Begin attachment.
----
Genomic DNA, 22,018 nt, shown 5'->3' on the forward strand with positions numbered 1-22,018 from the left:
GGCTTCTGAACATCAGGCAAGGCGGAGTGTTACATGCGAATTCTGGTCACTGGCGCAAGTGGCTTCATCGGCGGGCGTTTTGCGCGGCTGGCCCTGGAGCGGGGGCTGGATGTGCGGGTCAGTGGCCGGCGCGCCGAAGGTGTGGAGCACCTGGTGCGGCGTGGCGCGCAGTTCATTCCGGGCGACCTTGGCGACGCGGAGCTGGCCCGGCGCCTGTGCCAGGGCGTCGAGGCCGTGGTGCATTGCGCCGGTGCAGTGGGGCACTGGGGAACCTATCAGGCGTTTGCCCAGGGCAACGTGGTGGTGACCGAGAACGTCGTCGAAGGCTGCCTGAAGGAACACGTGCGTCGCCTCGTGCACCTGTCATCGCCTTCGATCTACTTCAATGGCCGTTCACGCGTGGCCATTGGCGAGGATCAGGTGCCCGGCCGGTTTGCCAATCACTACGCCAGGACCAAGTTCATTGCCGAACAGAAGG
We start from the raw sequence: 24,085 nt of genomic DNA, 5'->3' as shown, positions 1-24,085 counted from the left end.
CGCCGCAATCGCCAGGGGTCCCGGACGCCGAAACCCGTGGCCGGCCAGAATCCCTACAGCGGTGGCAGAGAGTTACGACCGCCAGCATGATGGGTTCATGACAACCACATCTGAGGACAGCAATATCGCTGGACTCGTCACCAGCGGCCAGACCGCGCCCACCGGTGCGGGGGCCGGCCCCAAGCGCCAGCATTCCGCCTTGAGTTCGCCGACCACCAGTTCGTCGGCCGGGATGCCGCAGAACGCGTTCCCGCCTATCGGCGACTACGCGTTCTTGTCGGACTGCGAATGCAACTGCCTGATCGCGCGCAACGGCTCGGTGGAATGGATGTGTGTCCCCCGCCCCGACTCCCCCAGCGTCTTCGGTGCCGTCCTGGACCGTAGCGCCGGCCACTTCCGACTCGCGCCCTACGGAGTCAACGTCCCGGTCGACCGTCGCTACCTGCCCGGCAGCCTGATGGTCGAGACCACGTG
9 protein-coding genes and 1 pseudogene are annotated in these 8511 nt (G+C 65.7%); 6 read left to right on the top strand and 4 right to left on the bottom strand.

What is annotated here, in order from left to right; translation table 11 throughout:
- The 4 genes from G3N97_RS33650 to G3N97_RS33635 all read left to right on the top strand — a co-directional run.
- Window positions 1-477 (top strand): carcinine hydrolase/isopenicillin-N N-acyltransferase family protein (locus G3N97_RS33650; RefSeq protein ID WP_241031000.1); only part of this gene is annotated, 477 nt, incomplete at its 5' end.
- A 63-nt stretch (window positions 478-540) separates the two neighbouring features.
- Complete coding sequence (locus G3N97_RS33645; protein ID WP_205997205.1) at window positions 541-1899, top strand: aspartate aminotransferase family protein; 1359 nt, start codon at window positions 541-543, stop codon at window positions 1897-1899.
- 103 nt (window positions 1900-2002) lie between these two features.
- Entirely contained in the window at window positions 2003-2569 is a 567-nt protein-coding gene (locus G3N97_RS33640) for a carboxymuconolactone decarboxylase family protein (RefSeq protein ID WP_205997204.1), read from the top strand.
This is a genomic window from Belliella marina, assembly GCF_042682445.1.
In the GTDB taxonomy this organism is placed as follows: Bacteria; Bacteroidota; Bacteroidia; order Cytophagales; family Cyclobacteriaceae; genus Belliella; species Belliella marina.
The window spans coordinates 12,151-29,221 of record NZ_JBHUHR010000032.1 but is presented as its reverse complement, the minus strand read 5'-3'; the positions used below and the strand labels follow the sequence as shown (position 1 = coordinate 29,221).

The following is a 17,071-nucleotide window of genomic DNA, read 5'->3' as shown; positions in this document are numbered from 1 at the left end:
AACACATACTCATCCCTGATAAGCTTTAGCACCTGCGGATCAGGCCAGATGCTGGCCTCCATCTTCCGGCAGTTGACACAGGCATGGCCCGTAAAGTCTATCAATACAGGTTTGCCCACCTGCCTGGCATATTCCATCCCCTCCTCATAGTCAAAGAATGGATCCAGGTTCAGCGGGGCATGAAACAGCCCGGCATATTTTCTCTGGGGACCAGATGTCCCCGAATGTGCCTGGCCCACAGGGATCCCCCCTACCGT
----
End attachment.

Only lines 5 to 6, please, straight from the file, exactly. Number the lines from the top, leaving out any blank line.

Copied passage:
9 protein-coding genes and 1 pseudogene are annotated in these 8511 nt (G+C 65.7%); 6 read left to right on the top strand and 4 right to left on the bottom strand.

What is annotated here, in order from left to right; translation table 11 throughout: